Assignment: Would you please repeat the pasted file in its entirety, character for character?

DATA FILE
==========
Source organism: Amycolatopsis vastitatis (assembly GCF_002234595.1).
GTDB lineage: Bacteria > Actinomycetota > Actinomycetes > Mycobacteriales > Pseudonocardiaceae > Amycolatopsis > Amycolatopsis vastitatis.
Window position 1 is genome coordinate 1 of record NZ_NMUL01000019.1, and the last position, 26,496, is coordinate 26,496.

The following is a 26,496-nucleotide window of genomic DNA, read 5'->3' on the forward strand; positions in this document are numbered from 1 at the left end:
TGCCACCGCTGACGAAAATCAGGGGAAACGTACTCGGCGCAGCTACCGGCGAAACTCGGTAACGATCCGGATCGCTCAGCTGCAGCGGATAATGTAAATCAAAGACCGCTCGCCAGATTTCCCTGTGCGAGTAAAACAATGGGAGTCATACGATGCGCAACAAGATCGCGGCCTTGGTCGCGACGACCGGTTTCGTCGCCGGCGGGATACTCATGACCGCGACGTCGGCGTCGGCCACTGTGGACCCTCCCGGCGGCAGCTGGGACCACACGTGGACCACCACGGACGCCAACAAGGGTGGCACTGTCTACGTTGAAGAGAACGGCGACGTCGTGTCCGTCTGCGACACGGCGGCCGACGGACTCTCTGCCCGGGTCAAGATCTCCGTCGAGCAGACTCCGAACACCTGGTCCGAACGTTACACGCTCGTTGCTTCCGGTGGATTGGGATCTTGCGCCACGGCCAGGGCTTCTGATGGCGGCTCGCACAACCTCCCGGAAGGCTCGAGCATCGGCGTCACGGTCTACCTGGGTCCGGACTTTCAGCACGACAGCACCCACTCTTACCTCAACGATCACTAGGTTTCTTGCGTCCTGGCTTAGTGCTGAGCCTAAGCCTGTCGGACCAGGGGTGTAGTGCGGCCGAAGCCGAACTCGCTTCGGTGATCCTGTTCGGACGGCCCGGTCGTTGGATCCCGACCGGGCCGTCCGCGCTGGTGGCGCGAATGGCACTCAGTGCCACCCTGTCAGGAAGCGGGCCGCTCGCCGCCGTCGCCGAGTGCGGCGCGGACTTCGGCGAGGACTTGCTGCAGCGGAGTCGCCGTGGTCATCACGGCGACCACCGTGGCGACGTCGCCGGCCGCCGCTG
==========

Source organism: Amycolatopsis vastitatis (assembly GCF_002234595.1).
GTDB lineage: Bacteria > Actinomycetota > Actinomycetes > Mycobacteriales > Pseudonocardiaceae > Amycolatopsis > Amycolatopsis vastitatis.
Window position 1 is genome coordinate 1 of record NZ_NMUL01000019.1, and the last position, 26,496, is coordinate 26,496.

The following is a 26,496-nucleotide window of genomic DNA, read 5'->3' on the forward strand; positions in this document are numbered from 1 at the left end:
TGCCACCGCTGACGAAAATCAGGGGAAACGTACTCGGCGCAGCTACCGGCGAAACTCGGTAACGATCCGGATCGCTCAGCTGCAGCGGATAATGTAAATCAAAGACCGCTCGCCAGATTTCCCTGTGCGAGTAAAACAATGGGAGTCATACGATGCGCAACAAGATCGCGGCCTTGGTCGCGACGACCGGTTTCGTCGCCGGCGGGATACTCATGACCGCGACGTCGGCGTCGGCCACTGTGGACCCTCCCGGCGGCAGCTGGGACCACACGTGGACCACCACGGACGCCAACAAGGGTGGCACTGTCTACGTTGAAGAGAACGGCGACGTCGTGTCCGTCTGCGACACGGCGGCCGACGGACTCTCTGCCCGGGTCAAGATCTCCGTCGAGCAGACTCCGAACACCTGGTCCGAACGTTACACGCTCGTTGCTTCCGGTGGATTGGGATCTTGCGCCACGGCCAGGGCTTCTGATGGCGGCTCGCACAACCTCCCGGAAGGCTCGAGCATCGGCGTCACGGTCTACCTGGGTCCGGACTTTCAGCACGACAGCACCCACTCTTACCTCAACGATCACTAGGTTTCTTGCGTCCTGGCTTAGTGCTGAGCCTAAGCCTGTCGGACCAGGGGTGTAGTGCGGCCGAAGCCGAACTCGCTTCGGTGATCCTGTTCGGACGGCCCGGTCGTTGGATCCCGACCGGGCCGTCCGCGCTGGTGGCGCGAATGGCACTCAGTGCCACCCTGTCAGGAAGCGGGCCGCTCGCCGCCGTCGCCGAGTGCGGCGCGGACTTCGGCGAGGACTTGCTGCAGCGGAGTCGCCGTGGTCATCACGGCGACCACCGTGGCGACGTCGCCGGCCGCCGCTG